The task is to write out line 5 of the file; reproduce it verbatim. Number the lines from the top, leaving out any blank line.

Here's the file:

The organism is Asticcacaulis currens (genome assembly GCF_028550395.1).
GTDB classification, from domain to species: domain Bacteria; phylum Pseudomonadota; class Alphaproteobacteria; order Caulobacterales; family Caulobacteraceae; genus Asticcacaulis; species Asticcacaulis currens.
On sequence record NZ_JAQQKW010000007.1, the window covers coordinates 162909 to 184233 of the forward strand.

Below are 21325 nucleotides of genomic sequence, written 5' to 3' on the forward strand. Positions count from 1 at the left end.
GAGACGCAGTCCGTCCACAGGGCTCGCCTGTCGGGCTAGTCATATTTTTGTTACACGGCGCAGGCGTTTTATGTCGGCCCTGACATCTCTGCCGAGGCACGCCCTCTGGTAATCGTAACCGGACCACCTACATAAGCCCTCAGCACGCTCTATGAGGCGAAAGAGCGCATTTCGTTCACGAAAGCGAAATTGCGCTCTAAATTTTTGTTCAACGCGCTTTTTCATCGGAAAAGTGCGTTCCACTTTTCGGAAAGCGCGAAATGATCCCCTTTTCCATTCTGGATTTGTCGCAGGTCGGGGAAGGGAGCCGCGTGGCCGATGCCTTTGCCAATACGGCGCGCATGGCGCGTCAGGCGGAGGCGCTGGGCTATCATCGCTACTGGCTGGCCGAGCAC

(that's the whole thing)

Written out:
GAGACGCAGTCCGTCCACAGGGCTCGCCTGTCGGGCTAGTCATATTTTTGTTACACGGCGCAGGCGTTTTATGTCGGCCCTGACATCTCTGCCGAGGCACGCCCTCTGGTAATCGTAACCGGACCACCTACATAAGCCCTCAGCACGCTCTATGAGGCGAAAGAGCGCATTTCGTTCACGAAAGCGAAATTGCGCTCTAAATTTTTGTTCAACGCGCTTTTTCATCGGAAAAGTGCGTTCCACTTTTCGGAAAGCGCGAAATGATCCCCTTTTCCATTCTGGATTTGTCGCAGGTCGGGGAAGGGAGCCGCGTGGCCGATGCCTTTGCCAATACGGCGCGCATGGCGCGTCAGGCGGAGGCGCTGGGCTATCATCGCTACTGGCTGGCCGAGCAC